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EDITORIAL: New board chair

Rocky View Schools' Board of Trustees has a new chair.
Editorial Stock Photo

Our newsroom sensed some competitive spirit during the most recent Rocky View Schools (RVS) Board of Trustees meeting.

On Sept. 22, during the public school board's organizational meeting, trustees conducted their annual secret-ballot election among themselves to determine who would serve as the RVS board's next chair.

As per the vote, Cochrane's area trustee Fiona Gilbert was replaced in the position by north Rocky View County-area trustee Norma Lang, who served last year as the board's vice-chair. Lang remarked during the meeting she feels ready to fill Gilbert's shoes. 

We found the comments respective trustees made during the meeting quite intriguing. It seemed Lang and Gilbert had fundamental differences as to who should get to serve in the role of board chair. 

For those who don't know what a board chair does, their role is to direct the proceedings of each board meeting under Robert's Rules of Order and act as the trustees' spokesperson to the media or other stakeholders. They tend to liaise more often and more personally with the superintendent and division staff, and are often privy to information before other trustees are. It's not dissimilar from a mayor's role on a Town or City council.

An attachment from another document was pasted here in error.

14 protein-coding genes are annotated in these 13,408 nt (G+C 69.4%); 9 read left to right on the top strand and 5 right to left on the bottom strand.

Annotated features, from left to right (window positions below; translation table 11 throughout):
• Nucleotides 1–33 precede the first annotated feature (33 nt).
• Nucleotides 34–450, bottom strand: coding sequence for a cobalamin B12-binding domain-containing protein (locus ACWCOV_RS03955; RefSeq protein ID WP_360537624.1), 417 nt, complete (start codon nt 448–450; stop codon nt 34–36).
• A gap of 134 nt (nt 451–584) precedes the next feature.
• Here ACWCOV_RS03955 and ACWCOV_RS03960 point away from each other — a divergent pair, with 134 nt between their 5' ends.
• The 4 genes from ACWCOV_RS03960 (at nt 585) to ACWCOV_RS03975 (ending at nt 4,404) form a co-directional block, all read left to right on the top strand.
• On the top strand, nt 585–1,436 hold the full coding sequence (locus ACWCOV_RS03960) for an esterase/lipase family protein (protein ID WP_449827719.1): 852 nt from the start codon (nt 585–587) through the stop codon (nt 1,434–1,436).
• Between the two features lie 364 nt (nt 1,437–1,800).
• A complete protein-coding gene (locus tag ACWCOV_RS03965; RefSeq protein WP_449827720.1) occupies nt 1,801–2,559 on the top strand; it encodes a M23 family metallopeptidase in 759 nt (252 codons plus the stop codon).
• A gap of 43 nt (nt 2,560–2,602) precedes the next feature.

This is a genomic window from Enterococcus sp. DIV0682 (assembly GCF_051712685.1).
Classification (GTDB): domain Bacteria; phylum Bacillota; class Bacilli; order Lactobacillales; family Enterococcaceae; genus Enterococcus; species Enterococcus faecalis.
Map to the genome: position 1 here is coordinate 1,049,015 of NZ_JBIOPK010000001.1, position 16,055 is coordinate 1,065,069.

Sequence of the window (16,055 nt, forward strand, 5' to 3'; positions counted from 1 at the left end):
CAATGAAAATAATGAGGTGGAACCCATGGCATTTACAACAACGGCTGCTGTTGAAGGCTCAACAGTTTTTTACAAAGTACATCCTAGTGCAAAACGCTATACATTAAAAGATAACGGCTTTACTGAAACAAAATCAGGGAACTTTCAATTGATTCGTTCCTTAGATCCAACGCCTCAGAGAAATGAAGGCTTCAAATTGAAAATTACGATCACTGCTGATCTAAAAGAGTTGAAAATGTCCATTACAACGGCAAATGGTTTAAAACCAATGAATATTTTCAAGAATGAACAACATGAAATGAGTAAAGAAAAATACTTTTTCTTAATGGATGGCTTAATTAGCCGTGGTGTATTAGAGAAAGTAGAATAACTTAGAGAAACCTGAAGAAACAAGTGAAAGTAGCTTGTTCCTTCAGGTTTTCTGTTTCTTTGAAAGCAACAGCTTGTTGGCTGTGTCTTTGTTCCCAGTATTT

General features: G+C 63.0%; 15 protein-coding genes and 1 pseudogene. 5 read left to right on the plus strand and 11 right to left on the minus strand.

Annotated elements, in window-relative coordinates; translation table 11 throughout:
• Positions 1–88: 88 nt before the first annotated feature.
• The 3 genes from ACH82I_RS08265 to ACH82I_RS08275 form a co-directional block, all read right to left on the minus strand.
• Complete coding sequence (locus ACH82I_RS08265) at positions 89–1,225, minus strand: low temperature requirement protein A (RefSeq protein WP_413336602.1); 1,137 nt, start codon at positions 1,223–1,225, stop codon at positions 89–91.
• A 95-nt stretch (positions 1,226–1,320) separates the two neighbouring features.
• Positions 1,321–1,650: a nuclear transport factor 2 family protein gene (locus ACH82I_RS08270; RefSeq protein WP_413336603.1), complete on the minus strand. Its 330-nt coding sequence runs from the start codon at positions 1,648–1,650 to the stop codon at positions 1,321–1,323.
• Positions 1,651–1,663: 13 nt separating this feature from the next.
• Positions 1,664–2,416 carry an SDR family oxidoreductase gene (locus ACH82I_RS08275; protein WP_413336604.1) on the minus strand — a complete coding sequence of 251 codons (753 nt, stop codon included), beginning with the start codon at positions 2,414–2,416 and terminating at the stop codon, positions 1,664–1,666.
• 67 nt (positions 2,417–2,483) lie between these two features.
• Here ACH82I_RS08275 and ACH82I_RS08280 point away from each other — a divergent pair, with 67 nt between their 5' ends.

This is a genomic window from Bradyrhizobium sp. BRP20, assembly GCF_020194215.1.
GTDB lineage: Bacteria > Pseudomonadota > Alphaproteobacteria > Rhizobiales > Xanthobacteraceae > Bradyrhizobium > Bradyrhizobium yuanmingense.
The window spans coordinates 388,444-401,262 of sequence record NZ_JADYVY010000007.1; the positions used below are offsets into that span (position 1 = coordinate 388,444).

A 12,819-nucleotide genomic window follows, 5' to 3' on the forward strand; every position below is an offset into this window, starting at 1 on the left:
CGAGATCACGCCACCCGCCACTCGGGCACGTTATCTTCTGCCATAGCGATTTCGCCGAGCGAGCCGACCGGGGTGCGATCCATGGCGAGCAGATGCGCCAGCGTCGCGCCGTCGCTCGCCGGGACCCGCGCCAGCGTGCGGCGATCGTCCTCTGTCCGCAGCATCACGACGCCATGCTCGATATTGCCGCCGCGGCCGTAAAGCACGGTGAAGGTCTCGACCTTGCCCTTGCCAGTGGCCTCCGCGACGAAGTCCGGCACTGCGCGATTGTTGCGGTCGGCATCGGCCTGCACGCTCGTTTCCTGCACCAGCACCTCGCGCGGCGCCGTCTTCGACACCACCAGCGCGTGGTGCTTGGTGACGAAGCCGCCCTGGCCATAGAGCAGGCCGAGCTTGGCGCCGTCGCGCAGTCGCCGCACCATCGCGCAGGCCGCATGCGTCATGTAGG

Lang seemed more or less of the opinion that trustees should serve as chair for a year or two at most, allowing more members the opportunity to take on the role at some point during their four-year term. 

Gilbert, who served as board chair the last three years, differed from Lang. She said it's not about "sharing" the role between trustees or taking turns, but rather having the most qualified person available to perform the chair's responsibilities. 

It's an interesting two-sided debate, and we feel both Lang and Gilbert's opinions have merit. On one hand, bringing in a new chair every year results in a fresh perspective, and prevents any kind of "power" from going to a trustee's head.

On the other hand, having continuity can be a good thing, and a chair would likely improve in their role each year they serve.

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